Updated: July 30, 2012 6:37PM
If you like to taste home brewed beers and live in Illinois, you better make friends with someone who makes their own. For the state’s liquor control commission has been cracking down on such beer makers offering their brews at festivals and fundraisers.
Case in point: The St. Charles-based Silverado Homebrew Club had been invited to the Wheaton Ale Fest that runs Aug. 4, and members were looking forward to offering patrons samples of their beers.
But Silverado spokesman Richard Placko said the group recently was told by Ale Fest organizers that they won’t be allowed to set up at the event.
“The city of Wheaton is worried that they could run into legal problems due to legislation that limits the ability of homebrewers to pass out samples of their beers,” Placko said.
In Elgin, Parks and Recreation Director Randy Reopelle said the club had been invited again to set up and offer samples at the second Beer and BBQ @ Bowes, a fundraiser for the Recreation Youth Scholarship Fund set for Sept. 15.
“I talked to the Carluccis (who run Porter’s Pub at Bowes Creek Country Club), and the feeling is since Silverado is not selling its beer or in any way making money off the event, and that this is for charity and not to make money, this shouldn’t be an issue,” Reopelle said.
But Friday morning Illinois Liquor Control Commission spokesperson Susan Hofer said having the club offers its beers at the Elgin event would be beyond the scope of the law.
Judging by published reports, the state has started enforcing rules already on the books that allow people to make their own beer and share it with friends, family and guests to their own home parties, but not offer their creations at public events.
“Once you open up offering homebrew to the public, it’s not good. Its use is limited to the home and may not be offered to the general public,” Hofer said. “In 2011 the law more clearly defined what is a craft brew, but home brewing has always been a separate category.”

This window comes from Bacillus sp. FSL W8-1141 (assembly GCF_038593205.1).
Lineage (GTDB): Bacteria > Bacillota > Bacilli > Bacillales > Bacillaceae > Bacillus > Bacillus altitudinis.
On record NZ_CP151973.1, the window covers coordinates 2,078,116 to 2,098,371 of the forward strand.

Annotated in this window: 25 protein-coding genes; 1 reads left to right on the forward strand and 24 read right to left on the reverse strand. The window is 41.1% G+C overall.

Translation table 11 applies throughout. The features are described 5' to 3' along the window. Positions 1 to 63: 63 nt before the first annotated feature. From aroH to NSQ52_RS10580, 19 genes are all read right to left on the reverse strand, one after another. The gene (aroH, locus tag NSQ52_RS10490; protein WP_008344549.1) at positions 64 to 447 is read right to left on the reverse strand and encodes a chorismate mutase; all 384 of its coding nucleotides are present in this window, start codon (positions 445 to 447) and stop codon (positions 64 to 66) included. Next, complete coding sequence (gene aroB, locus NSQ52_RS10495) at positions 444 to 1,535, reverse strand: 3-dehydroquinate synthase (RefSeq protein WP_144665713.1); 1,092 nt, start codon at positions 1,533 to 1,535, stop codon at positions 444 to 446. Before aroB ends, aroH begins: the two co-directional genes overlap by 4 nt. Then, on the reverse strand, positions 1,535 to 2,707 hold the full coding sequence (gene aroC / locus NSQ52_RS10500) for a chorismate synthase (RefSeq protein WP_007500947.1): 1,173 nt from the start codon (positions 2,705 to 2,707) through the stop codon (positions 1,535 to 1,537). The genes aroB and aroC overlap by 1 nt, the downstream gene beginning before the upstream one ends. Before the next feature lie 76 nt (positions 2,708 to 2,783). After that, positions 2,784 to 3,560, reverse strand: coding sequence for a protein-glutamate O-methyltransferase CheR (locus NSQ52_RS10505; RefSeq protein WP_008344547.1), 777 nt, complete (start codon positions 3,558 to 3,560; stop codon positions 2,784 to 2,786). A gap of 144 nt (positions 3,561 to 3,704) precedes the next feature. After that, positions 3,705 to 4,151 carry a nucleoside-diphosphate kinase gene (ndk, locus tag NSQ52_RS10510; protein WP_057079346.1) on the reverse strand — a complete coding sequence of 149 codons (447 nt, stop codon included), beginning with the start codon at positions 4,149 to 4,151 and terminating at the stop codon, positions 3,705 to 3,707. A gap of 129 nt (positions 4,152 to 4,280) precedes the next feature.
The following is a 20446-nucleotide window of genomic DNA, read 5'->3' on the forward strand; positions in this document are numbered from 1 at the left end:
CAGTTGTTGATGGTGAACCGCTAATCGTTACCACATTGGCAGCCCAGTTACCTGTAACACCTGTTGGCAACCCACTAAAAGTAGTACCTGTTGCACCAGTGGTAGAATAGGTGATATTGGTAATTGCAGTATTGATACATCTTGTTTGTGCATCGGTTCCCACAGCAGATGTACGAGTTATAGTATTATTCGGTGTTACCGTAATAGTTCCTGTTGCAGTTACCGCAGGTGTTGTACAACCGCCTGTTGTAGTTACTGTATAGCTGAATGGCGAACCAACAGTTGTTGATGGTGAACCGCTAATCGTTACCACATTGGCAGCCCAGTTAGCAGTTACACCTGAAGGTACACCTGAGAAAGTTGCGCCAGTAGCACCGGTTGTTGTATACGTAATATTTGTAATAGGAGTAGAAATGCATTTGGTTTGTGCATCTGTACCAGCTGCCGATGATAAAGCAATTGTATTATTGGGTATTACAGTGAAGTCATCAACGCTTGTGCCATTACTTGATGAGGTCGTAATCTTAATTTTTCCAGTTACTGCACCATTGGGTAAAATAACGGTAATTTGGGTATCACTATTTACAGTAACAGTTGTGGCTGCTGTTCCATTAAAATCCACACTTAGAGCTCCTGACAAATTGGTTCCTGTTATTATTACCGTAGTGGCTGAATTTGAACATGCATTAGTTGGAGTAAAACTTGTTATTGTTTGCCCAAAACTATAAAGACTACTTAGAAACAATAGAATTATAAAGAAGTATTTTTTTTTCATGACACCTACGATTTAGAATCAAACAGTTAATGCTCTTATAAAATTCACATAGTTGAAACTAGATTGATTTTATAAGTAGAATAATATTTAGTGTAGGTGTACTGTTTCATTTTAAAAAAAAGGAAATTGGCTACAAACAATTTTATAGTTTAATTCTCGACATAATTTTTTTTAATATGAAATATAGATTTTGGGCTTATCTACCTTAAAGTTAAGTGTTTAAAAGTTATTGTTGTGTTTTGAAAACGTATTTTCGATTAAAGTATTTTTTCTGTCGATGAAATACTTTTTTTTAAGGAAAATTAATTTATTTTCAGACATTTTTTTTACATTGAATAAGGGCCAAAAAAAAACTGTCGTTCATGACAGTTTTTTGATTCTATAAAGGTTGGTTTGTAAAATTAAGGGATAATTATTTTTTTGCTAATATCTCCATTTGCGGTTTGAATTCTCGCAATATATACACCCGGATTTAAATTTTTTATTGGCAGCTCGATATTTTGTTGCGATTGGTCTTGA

In April, according to the Peoria Journal Star, Peoria International Beer Festival organizers were told by the Illinois Liquor Control Commission that as clubs’ brewing equipment is not regulated and their beer is not taxed, they could not share such brews at the festival. A dozen brew clubs had been a feature at the Peoria International Beer Festival over the last 19 years. The event is a fundraiser for the local Jaycees and charities.
The rise in the popularity of home brewing has led to similar situations across the nation.
Placko said that the Silverado club does not offer its samples for money. It had been participating in the Great Lakes Brew Fest in Racine, Wisc., where last September homebrewers were disallowed for similar reasons as in Peoria. However, this April Wisconsin legislators made it okay for the home clubs to set up at festivals, so Silverado will be back in Racine this coming fall.
In June, at the last minute home brewers were banned from the St. Louis Brewers Heritage Festival, where they had been offering samples since 2008. The St. Louis Post-Dispatch reported that the city’s excise division decided that, since homebrewers do not have licenses to sell their beers, serving their brews at a fest people pay to attend would violate a city statute.
Missouri legislators apparently will be discussing the matter to change state laws, potentially clearing the way to allow homebrewers at festivals in the Show Me State.
According to reports, the Oregon State Fair had been having a competition for homebrewers and winemakers for more than two decades, but the state’s liquor control commission halted it in 2010 per an interpretation of state law. Oregon legislators acted, and the events were back at the fair in 2011.
When told of the situation in Illinois, while realizing the ILCC is enforcing what’s on the books, State Rep. Keith Farnham (D-Elgin) said, “Maybe we should look at changing the law to allow these clubs to be at events.”